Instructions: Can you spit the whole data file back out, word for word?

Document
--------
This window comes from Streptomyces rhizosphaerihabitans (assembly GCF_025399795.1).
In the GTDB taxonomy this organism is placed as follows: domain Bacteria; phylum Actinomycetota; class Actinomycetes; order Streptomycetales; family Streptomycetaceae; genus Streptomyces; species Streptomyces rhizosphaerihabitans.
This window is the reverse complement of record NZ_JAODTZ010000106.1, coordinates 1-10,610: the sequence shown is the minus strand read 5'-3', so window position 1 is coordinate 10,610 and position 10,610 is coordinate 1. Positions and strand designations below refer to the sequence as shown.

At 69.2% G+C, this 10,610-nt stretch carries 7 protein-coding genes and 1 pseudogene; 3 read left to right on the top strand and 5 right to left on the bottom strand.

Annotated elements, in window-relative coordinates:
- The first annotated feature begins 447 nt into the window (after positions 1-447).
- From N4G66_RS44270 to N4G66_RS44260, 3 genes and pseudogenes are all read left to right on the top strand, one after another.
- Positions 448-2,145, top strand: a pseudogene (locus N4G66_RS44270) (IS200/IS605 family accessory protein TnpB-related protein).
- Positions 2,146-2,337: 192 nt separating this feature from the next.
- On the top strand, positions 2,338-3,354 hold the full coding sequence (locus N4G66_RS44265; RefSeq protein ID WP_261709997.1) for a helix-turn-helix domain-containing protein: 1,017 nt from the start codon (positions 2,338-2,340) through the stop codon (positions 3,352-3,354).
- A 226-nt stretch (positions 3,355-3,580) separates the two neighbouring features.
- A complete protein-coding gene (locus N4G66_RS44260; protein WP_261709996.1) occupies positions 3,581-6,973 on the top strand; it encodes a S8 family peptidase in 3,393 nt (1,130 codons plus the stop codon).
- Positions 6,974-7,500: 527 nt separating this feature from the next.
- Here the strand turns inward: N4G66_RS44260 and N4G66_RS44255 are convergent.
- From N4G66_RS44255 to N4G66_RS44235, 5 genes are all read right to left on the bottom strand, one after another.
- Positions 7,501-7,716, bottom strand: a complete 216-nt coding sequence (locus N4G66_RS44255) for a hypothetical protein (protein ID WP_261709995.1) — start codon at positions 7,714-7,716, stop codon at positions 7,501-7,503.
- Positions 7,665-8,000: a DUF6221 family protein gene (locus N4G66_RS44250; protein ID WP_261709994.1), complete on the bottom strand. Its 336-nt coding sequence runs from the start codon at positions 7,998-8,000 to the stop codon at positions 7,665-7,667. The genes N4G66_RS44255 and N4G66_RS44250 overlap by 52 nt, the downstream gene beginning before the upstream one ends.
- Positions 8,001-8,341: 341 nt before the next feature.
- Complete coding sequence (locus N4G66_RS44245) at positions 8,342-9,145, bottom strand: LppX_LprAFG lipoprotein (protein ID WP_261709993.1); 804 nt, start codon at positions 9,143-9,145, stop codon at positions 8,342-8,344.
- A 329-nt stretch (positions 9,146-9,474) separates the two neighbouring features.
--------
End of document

This window comes from Streptomyces rhizosphaerihabitans (assembly GCF_025399795.1).
In the GTDB taxonomy this organism is placed as follows: domain Bacteria; phylum Actinomycetota; class Actinomycetes; order Streptomycetales; family Streptomycetaceae; genus Streptomyces; species Streptomyces rhizosphaerihabitans.
This window is the reverse complement of record NZ_JAODTZ010000106.1, coordinates 1-10,610: the sequence shown is the minus strand read 5'-3', so window position 1 is coordinate 10,610 and position 10,610 is coordinate 1. Positions and strand designations below refer to the sequence as shown.

At 69.2% G+C, this 10,610-nt stretch carries 7 protein-coding genes and 1 pseudogene; 3 read left to right on the top strand and 5 right to left on the bottom strand.

Annotated elements, in window-relative coordinates:
- The first annotated feature begins 447 nt into the window (after positions 1-447).
- From N4G66_RS44270 to N4G66_RS44260, 3 genes and pseudogenes are all read left to right on the top strand, one after another.
- Positions 448-2,145, top strand: a pseudogene (locus N4G66_RS44270) (IS200/IS605 family accessory protein TnpB-related protein).
- Positions 2,146-2,337: 192 nt separating this feature from the next.
- On the top strand, positions 2,338-3,354 hold the full coding sequence (locus N4G66_RS44265; RefSeq protein ID WP_261709997.1) for a helix-turn-helix domain-containing protein: 1,017 nt from the start codon (positions 2,338-2,340) through the stop codon (positions 3,352-3,354).
- A 226-nt stretch (positions 3,355-3,580) separates the two neighbouring features.
- A complete protein-coding gene (locus N4G66_RS44260; protein WP_261709996.1) occupies positions 3,581-6,973 on the top strand; it encodes a S8 family peptidase in 3,393 nt (1,130 codons plus the stop codon).
- Positions 6,974-7,500: 527 nt separating this feature from the next.
- Here the strand turns inward: N4G66_RS44260 and N4G66_RS44255 are convergent.
- From N4G66_RS44255 to N4G66_RS44235, 5 genes are all read right to left on the bottom strand, one after another.
- Positions 7,501-7,716, bottom strand: a complete 216-nt coding sequence (locus N4G66_RS44255) for a hypothetical protein (protein ID WP_261709995.1) — start codon at positions 7,714-7,716, stop codon at positions 7,501-7,503.
- Positions 7,665-8,000: a DUF6221 family protein gene (locus N4G66_RS44250; protein ID WP_261709994.1), complete on the bottom strand. Its 336-nt coding sequence runs from the start codon at positions 7,998-8,000 to the stop codon at positions 7,665-7,667. The genes N4G66_RS44255 and N4G66_RS44250 overlap by 52 nt, the downstream gene beginning before the upstream one ends.
- Positions 8,001-8,341: 341 nt before the next feature.
- Complete coding sequence (locus N4G66_RS44245) at positions 8,342-9,145, bottom strand: LppX_LprAFG lipoprotein (protein ID WP_261709993.1); 804 nt, start codon at positions 9,143-9,145, stop codon at positions 8,342-8,344.
- A 329-nt stretch (positions 9,146-9,474) separates the two neighbouring features.